Difference Between mRNA And tRNA


RNA also called RiboNucleic Acid, is a single-stranded polymer consisting of nucleotides that are made up of ribose sugar, phosphate, and bases. The bases include adenine, guanine, cytosine, and uracil. It plays a crucial role in gene expression, as it acts as the intermediary between the genetic information that is encoded by DNA and proteins.

R.W. Holley described the structure of RNA in the year 1965. The structure of RNA is similar to that of DNA but the key difference is the ribose sugar in the RNA consists of a hydroxyl group which is absent in the DNA. Here we will discuss the difference between mRNA and tRNA.


There are three main types of RNA in both prokaryotic and eukaryotic cells. They are:

1.mRNA: mRNA is also called messenger RNA. mRNA is 5% of the total RNA present in the cell. Among all the types of RNA, mRNA is the most heterogeneous one in both the base sequence and size. During transcription, mRNA copies the complementary genetic information from DNA in the form of triplet codons of nucleotides.

  • Even though there are 64 codons or triplet bases in the genetic code, only 20 codons represent the amino acids. These codons include 3 stop codons which stop the protein synthesis in the translation process. 

  • During the post transcription process in eukaryotes, the 5’ end of mRNA is capped with guanosine triphosphate nucleotide which helps in the recognition of mRNA during translation or protein synthesis. 

  • In the 3’ end of mRNA, multiple adenylate residues or poly-A tails have been added that help to prevent enzymatic degradation. Hence we can tell that both ends provide stability to the mRNA.

2.tRNA: tRNA also called transfer RNA. tRNA is the smallest RNA among all three types. It has around 75-95 nucleotides. It is the most essential component of translation which helps to transfer the amino acids during protein synthesis. 

  • There is a presence of specific tRNA for each of the 20 amino acids that bind to tRNA and transfer it to the polypeptide chain. During the process of translation of a genetic sequence of mRNA into proteins, tRNA acts as adapters. Hence they are called adapter molecules.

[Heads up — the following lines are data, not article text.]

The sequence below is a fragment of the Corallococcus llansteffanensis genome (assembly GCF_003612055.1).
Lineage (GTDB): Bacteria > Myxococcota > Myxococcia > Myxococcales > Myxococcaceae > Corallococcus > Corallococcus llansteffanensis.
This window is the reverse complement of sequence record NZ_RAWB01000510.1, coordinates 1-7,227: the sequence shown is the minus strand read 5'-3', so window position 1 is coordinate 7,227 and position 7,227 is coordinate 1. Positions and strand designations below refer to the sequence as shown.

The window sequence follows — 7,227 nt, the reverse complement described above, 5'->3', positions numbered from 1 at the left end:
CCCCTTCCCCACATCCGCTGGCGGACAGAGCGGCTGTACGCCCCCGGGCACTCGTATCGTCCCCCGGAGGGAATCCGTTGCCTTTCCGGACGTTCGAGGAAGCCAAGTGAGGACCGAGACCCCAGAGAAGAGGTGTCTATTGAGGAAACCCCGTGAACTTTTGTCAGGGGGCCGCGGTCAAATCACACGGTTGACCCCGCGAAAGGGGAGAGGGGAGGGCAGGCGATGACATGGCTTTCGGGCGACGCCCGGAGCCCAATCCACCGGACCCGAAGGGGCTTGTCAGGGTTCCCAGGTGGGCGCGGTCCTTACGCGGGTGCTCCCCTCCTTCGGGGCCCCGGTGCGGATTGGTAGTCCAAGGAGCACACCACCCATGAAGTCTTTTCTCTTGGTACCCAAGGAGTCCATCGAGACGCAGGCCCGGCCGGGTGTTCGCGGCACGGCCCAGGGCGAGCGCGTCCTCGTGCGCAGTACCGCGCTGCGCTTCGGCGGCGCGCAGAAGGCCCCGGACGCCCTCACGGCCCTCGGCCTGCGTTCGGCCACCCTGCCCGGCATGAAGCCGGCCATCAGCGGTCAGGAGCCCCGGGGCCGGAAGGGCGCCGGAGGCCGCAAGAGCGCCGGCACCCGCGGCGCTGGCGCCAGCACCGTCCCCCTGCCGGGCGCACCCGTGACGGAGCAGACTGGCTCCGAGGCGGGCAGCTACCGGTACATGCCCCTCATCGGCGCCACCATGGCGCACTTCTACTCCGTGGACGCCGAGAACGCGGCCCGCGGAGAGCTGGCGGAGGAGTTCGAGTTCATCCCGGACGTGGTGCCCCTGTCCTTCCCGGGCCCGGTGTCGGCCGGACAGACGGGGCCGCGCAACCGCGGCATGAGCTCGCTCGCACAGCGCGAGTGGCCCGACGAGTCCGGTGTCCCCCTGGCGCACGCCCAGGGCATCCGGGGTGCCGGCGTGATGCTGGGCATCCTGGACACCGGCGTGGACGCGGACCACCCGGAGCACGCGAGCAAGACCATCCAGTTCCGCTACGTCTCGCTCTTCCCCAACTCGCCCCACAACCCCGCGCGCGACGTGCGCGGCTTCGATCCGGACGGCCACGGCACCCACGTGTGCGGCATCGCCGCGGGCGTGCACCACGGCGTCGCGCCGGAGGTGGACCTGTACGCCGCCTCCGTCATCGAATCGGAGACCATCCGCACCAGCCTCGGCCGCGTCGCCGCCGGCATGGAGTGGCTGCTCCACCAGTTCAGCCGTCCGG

• The structure of tRNA resembles a cloverleaf that can be stabilized by strong hydrogen bonds in between the nucleotides. 

3.rRNA: rRNA is also called Ribosomal RNA. rRNA is 80% of the total RNA in the cell. Ribosomes are made up of two subunits, they are larger subunits which are called the 50s, and smaller subunits called 30s. 

  • Each of these is made up of its own specific rRNA molecules. The molecules of rRNA are synthesized in the organelle called the nucleolus. 

  • rRNAs combine with enzymes and proteins to form ribosomes in the cytoplasm. These structures are travelled along the mRNA during the process of translation to facilitate the assembly of amino acids to form a polypeptide chain.

mRNA tRNA rRNA Functions

The functions of mRNA tRNA rRNA are as follows:

  • mRNA is produced during the process of transcription which carries the genetic information that is present in the gene from the nucleus to the ribosome in the cytoplasm.

  • rRNA along with the proteins composes the ribosomes, these are the organelles responsible for the protein synthesis.

  • tRNA helps to get the amino acids to the ribosome during the process of translation.

mRNA and tRNA Difference

The difference between mRNA and tRNA are as follow:



It is the connection between genes and protein.

It provides correct amino acids to the ribosomes.

It carries the genetic information from the nucleus to the ribosome. 

It carries amino acids to ribosomes to assist the biosynthesis of protein.

It has a linear structure.

It has a cloverleaf structure.

They are synthesized in the nucleus.

They are synthesized in the cytoplasm.

The size is around 400 to 12,000 nucleotides.

The size is around 75 to 90 nucleotides.

It consists of codons.

It consists of anticodons.

The major types of RNA, mRNA tRNA rRNA plays a significant role in the synthesis of proteins. mRNA is the one that initiates the protein synthesis and it is followed by tRNA and rRNA where the tRNA helps to bring the specific amino acid and the rRNA plays an important role in the formation of ribosomes. And this whole process takes place from the nucleus to the ribosome. 

FAQs (Frequently Asked Questions)

1. What is tRNA?

Ans: tRNA is a small RNA molecule that helps in the synthesis of proteins. Each of the tRNA molecules has two sites: an anticodon region and a region for attachment of amino acids. During the process of translation, a tRNA molecule forms base pairs with the complementary sequence on the mRNA whenever an amino acid is added to the chain to ensure that the appropriate amino acid is added to the protein.

2. What is rRNA?

Ans: rRNA helps in the synthesis of proteins in an organelle called the ribosome. This is further exported to the cytoplasm to translate the genetic information in the mRNA to the protein.

3. What is mRNA? What is the Function of mRNA?

Ans: mRNA is a single-stranded RNA molecule that is complementary to either one of the DNA strands of a gene. It is moved from the cell nucleus to the cytoplasm for the synthesis of proteins. 

Function: During the process of synthesis of proteins an organelle called ribosome is also moved with mRNA which reads the base sequence and uses the genetic information to translate the triplets into respective amino acids.